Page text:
HMRC warned over potential Ssas money laundering abuse
Lack of requirement for professional administrators leaves Ssas schemes open to abuse, revenue is told.
Richard Mattison, director of professional trustee and administrator Whitehall Group and former director at James Hay, has written to HM Revenue and Customs warning that self-administered pension schemes lacking professional administrators are open to abuse by tax cheats and frauds.
Mr Mattison wrote to HMRC after initially taking his concerns to The Pensions Regulator. He said that in addition to the threat of fraudulent activity, 7 out of ten schemes that his firm takes on are being improperly run due to the lack of a professional administrator.
Mr Mattison said his concerns are particularly in relation to small self-administered schemes, for which no professional trustee is required as members are able to fulfil this role.
He said: “It is becoming clear that there is an opportunity for a bogus business to establish a Ssas without a professional trustee and register it online with HMRC, thereby giving it legitimacy.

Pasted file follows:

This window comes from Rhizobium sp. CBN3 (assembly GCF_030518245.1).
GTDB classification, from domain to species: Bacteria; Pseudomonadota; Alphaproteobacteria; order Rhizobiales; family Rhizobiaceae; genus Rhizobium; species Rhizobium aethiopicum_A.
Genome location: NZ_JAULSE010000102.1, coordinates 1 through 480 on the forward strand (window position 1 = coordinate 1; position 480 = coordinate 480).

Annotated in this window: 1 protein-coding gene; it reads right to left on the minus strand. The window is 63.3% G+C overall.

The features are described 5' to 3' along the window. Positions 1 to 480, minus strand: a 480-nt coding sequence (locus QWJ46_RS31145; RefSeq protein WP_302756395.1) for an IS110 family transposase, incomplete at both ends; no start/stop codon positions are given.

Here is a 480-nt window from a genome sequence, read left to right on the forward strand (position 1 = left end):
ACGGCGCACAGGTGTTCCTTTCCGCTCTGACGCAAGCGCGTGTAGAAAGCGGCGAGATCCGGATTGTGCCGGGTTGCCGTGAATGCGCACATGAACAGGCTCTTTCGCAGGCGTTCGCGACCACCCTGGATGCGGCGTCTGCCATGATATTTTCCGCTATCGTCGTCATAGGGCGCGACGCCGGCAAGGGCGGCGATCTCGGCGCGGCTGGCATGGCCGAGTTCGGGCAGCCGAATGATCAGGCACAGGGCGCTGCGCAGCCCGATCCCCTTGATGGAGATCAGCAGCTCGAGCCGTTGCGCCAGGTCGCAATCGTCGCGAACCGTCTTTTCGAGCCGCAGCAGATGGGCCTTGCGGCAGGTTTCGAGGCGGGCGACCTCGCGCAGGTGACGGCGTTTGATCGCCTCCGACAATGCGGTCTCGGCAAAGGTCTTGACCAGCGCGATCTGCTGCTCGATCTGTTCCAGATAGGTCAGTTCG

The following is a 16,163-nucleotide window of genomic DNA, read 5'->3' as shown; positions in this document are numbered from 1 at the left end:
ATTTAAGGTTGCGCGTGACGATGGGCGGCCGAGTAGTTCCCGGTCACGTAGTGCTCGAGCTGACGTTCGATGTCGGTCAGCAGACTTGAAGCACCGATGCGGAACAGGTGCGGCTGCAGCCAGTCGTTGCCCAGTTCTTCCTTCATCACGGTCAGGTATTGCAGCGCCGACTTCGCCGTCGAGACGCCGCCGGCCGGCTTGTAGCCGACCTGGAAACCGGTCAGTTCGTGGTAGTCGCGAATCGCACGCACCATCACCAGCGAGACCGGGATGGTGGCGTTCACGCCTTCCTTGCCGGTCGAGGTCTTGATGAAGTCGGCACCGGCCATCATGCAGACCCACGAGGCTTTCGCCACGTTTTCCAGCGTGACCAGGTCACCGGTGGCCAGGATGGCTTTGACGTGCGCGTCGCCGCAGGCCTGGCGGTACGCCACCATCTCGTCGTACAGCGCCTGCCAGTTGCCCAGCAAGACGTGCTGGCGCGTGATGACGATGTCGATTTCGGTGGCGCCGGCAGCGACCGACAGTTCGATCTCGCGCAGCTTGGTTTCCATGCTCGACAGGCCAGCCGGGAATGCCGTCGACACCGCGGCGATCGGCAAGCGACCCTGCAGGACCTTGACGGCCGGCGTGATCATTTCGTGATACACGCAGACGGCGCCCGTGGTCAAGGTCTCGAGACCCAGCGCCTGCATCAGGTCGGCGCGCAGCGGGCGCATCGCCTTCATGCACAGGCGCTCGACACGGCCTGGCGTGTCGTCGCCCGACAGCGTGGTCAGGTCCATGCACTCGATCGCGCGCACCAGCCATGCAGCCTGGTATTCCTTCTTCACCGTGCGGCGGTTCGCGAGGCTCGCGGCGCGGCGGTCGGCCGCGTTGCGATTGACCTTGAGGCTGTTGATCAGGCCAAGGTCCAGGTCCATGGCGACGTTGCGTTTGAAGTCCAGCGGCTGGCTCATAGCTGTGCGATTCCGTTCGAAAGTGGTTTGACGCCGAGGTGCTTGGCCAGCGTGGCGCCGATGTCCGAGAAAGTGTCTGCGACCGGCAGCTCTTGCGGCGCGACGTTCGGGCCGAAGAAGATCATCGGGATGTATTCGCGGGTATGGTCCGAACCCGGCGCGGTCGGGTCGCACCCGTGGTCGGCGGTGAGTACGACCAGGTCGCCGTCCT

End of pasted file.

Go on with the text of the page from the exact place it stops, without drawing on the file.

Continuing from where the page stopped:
“Funds can then be placed into the pension fund and withdrawn as tax free lump sums and retirement benefits.”
Mr Mattison says he took his concerns to The Pensions Regulator who referred him to HMRC. The revenue in turn told him that insistence on a trust basis contravenes European law.
Mr Mattison argued that not enforcing the requirement for schemes to be established under trust does not actually preclude the requirement of having a professional administrator.
He said: “We regularly come across pension schemes where their operation is not carried out in accordance with regulatory requirements because the administrator has no real knowledge of what these requirements are.”
Although his principal concerns are on what he sees as the ability to launder money using a registered pension scheme, he also argued that non-professional scheme administrators are unable to keep up to date with the duties and responsibilities required of them.
It is not uncommon for product providers to forego assigning a professional scheme administrator, in part to keep costs down, Mr Mattison said.
He picked out Friends Life as one firm that does not seem to offer a professional administrator by default, saying that his firm has taken on many schemes provided by the insurer.
A spokesperson for Friends Life said that it does not take on a professional administration role for its clients, explaining that a professional administrator will take on liability from the client and therefore could charge hefty fees.